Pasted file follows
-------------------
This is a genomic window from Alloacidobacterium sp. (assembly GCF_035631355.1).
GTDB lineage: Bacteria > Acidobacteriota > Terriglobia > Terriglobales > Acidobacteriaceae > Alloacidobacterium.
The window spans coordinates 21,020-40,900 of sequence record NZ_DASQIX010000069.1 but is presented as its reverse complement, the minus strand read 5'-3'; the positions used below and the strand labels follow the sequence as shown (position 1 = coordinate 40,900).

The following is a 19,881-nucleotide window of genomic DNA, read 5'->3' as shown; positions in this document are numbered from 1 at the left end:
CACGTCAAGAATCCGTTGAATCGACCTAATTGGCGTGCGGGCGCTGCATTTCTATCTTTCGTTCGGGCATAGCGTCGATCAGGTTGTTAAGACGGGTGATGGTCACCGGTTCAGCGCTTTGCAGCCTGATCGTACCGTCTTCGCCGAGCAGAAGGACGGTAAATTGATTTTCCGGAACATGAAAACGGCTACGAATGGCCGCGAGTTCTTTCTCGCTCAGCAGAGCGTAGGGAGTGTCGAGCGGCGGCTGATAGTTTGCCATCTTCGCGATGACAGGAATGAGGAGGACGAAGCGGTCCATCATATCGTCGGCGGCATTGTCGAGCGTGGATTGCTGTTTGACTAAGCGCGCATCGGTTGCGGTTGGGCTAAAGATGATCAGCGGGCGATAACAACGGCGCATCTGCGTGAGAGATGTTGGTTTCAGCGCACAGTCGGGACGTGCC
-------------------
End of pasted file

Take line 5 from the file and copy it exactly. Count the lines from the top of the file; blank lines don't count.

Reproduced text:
CACGTCAAGAATCCGTTGAATCGACCTAATTGGCGTGCGGGCGCTGCATTTCTATCTTTCGTTCGGGCATAGCGTCGATCAGGTTGTTAAGACGGGTGATGGTCACCGGTTCAGCGCTTTGCAGCCTGATCGTACCGTCTTCGCCGAGCAGAAGGACGGTAAATTGATTTTCCGGAACATGAAAACGGCTACGAATGGCCGCGAGTTCTTTCTCGCTCAGCAGAGCGTAGGGAGTGTCGAGCGGCGGCTGATAGTTTGCCATCTTCGCGATGACAGGAATGAGGAGGACGAAGCGGTCCATCATATCGTCGGCGGCATTGTCGAGCGTGGATTGCTGTTTGACTAAGCGCGCATCGGTTGCGGTTGGGCTAAAGATGATCAGCGGGCGATAACAACGGCGCATCTGCGTGAGAGATGTTGGTTTCAGCGCACAGTCGGGACGTGCC